In the New Testament the term FRIEND is usually written as φίλος (philos) — and its variant φίλους (philous) meaning “loving, friendly” Its full meaning according to Strong is “dear, i.e. A friend; actively, fond.” Jesus regularly uses the term to describe His disciples and followers.
This is especially true in John 15:13f : “Greater love has no one than this: to lay down one’s life for one’s friends. You are my friends if you do what I command. I no longer call you servants, because a servant does not know his master’s business. Instead, I have called you friends, for everything that I learned from my Father I have made known to you (NIV).”
The word Ἑταῖρε (Hetaire) is used in scripture 3 times, however, all are polite (almost as a nicety) but non-intimate. The term means “a companion, comrade, mate, or partner.”
It is used in Matthew 20:13, when the owner of the vineyard is speaking to a worker who is complaining about his wages: “Friend . . . are you envious because I am generous?” This is clearly not one with an intimate relationship. The term seems to be used, if anything, to soften a reprimand.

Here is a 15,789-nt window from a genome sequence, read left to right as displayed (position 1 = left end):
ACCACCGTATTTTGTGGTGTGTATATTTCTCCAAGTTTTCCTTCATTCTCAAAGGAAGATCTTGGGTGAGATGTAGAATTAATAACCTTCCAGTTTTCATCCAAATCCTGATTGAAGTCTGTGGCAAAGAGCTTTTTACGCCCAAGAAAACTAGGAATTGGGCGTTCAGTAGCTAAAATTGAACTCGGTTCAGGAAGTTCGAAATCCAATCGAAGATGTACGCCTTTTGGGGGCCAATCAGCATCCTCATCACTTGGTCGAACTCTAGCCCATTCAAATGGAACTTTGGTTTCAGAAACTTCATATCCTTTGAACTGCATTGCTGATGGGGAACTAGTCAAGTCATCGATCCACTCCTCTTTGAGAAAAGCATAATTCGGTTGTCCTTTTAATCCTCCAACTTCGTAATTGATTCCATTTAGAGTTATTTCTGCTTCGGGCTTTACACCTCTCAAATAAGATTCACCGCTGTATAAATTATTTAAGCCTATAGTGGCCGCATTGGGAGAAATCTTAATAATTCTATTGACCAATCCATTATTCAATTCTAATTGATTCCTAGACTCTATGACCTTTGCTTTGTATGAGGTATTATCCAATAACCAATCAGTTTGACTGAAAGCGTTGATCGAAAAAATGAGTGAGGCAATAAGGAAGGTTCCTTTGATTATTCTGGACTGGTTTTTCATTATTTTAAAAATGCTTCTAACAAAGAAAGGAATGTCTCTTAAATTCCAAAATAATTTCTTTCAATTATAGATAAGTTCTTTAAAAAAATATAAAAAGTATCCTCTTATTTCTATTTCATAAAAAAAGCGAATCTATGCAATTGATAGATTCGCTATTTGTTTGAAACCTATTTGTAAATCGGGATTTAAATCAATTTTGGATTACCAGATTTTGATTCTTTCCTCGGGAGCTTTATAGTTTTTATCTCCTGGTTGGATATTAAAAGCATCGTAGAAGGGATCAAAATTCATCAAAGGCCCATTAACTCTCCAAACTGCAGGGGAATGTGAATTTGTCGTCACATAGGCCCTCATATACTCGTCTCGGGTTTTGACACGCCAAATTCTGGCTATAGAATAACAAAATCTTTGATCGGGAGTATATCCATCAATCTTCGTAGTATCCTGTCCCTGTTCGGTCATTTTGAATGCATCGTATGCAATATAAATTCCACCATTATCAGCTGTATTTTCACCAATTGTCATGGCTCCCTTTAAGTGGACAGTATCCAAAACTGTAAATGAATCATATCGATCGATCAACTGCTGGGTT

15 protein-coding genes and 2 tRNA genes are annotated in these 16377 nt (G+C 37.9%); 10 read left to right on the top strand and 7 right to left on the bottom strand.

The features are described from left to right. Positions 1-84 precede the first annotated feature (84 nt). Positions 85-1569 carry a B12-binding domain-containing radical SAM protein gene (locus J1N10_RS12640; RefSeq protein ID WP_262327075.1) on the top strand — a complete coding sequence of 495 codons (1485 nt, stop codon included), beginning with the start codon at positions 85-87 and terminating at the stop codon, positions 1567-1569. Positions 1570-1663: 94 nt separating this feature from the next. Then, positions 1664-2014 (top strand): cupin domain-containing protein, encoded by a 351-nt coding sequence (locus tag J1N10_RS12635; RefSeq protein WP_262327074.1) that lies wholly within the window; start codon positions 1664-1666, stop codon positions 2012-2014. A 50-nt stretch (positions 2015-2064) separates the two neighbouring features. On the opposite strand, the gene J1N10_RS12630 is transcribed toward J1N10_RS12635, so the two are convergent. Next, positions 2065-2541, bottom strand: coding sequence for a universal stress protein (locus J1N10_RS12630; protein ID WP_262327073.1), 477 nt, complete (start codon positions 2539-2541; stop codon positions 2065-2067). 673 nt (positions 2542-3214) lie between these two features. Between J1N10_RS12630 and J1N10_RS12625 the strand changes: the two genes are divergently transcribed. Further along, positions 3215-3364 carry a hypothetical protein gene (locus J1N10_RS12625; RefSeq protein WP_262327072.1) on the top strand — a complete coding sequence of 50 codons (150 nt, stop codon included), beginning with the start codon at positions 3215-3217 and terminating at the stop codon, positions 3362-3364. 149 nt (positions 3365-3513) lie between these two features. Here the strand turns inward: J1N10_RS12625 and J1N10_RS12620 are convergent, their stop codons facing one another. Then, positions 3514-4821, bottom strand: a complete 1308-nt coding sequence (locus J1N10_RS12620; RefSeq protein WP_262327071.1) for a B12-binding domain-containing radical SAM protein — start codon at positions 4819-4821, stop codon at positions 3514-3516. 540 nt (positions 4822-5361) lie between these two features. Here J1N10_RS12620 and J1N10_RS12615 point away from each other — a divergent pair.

In the second occasion of use, a king uses the term to address a wedding guest who has arrived improperly attired for the occasion. Again, we see the polite formal use of the word: “‘How did you get in here without wedding clothes, friend (MT 22:11 NIV).” There is no warmth here, as the ruler then orders the man to be bound and cast out.
It is with this background, that that we come its third and most interesting use in Matthew 26:49-50. “Going at once to Jesus, Judas said, “Greetings, Rabbi!” and kissed him. Jesus replied, “Do what you came for, friend.” Then the men stepped forward, seized Jesus and arrested him (NIV).” Judas was one of the twelve, he had been with him throughout the ministry, and he even carried the purse for the company (John 12:6, John 13:29).
There was an interesting article from some 25 years ago or so, which noted a parallel tothe usage Judas recieves, and how unreliable members ANC were addressed in South Africa. While, I will venture no opinion on this reference, it does draw to attention that someone can be a partner in an enterprise or fellow-travellers in a movement, and still not be “friends” with their fellows, or in total league with the their goals and purposes.
Is it no less so in the church? Can we be partners, fellow -travellers or colleagues with the people of God, and still be non-intimates? Are we Friends (in deep loving relationship) or Comrades (business associates)? Is our mind that of our Master and His people or of our own? Is our attitude: “What’s in it for me?” rather “What can I do for you?”
Something to consider my φίλους.